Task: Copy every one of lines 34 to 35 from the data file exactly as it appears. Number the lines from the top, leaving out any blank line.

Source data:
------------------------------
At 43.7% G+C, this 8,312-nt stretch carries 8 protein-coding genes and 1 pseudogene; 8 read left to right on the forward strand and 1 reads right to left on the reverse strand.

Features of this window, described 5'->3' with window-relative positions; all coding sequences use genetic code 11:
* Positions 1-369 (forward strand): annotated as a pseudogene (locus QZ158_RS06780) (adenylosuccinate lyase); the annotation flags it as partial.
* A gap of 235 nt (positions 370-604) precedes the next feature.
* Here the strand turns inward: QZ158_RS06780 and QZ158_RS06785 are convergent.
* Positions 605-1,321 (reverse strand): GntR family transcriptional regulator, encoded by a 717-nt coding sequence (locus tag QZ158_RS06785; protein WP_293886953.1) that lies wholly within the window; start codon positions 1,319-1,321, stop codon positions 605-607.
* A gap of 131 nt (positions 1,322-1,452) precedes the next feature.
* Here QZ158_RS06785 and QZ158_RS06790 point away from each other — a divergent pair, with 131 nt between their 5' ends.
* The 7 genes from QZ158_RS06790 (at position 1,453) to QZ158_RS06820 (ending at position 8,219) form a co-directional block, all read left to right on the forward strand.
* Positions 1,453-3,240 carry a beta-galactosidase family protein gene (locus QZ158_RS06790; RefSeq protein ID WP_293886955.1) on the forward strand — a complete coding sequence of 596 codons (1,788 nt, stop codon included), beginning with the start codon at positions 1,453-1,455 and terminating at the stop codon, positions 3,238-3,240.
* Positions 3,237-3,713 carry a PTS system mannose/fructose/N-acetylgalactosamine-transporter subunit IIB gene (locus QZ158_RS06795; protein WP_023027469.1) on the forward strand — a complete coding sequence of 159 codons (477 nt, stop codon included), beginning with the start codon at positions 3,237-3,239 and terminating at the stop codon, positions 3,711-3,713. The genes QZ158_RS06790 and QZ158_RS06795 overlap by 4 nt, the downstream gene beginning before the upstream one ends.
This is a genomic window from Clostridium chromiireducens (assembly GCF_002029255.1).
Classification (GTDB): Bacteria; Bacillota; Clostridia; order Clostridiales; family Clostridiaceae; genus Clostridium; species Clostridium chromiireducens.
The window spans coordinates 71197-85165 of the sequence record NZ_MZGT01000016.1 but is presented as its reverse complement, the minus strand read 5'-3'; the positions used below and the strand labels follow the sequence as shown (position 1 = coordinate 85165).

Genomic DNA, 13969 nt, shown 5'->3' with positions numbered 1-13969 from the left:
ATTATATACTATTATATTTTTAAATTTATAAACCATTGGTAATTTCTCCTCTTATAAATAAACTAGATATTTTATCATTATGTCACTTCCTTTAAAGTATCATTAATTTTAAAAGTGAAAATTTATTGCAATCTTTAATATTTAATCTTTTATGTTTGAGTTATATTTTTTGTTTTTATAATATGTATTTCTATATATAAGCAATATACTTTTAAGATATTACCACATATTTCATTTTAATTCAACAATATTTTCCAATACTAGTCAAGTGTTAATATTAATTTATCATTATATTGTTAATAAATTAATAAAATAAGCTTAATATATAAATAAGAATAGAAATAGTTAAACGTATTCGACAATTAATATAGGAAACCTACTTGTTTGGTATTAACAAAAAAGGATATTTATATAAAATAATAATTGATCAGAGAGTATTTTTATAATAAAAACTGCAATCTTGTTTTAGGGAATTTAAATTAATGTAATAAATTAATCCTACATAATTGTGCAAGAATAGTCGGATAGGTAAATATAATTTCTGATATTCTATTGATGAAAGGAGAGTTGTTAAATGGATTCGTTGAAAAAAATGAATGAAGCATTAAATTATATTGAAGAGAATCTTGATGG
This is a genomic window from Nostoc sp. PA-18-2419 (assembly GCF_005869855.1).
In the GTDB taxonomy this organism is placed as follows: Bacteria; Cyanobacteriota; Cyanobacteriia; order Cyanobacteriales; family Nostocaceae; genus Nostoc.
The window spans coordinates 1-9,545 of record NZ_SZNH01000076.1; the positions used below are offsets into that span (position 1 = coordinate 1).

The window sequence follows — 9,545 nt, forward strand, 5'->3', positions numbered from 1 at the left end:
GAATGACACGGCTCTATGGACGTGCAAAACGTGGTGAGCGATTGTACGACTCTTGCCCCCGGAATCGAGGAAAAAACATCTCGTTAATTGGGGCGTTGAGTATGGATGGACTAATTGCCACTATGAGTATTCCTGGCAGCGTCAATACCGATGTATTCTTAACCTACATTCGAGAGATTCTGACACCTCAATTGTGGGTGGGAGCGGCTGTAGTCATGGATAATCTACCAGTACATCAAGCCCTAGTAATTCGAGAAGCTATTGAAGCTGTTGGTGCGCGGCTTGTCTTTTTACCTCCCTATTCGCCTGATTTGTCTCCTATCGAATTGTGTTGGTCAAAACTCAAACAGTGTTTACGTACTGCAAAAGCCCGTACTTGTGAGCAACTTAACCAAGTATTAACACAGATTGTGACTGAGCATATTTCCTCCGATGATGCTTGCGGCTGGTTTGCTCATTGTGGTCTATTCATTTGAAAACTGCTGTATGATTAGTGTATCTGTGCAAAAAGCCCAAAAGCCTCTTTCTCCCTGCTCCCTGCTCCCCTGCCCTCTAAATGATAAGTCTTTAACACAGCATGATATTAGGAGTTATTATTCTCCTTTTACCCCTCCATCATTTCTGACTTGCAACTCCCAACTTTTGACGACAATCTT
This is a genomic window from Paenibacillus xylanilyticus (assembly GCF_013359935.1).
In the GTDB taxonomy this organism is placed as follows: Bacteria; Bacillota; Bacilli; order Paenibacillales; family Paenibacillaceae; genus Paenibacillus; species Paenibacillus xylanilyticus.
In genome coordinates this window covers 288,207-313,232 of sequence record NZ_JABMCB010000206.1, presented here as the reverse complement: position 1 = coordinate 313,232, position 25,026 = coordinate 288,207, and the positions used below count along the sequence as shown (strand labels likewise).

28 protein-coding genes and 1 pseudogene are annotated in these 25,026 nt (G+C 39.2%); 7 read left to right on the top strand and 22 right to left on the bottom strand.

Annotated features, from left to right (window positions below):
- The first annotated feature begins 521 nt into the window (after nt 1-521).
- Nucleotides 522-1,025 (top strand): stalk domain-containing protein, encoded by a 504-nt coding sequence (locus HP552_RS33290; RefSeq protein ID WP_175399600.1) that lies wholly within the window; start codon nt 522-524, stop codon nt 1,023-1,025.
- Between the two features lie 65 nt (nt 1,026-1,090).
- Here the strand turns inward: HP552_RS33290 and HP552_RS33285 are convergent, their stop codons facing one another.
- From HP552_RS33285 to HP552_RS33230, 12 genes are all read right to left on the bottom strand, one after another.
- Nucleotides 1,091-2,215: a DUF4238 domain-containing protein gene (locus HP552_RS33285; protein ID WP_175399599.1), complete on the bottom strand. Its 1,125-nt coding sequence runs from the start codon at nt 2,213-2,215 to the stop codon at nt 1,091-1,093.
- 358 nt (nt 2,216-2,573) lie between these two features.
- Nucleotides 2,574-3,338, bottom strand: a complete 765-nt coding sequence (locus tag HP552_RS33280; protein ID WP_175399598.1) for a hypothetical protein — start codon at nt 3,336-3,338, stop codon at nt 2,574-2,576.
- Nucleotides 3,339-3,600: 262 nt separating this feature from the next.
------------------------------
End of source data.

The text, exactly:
- Nucleotides 2,574-3,338, bottom strand: a complete 765-nt coding sequence (locus tag HP552_RS33280; protein ID WP_175399598.1) for a hypothetical protein — start codon at nt 3,336-3,338, stop codon at nt 2,574-2,576.
- Nucleotides 3,339-3,600: 262 nt separating this feature from the next.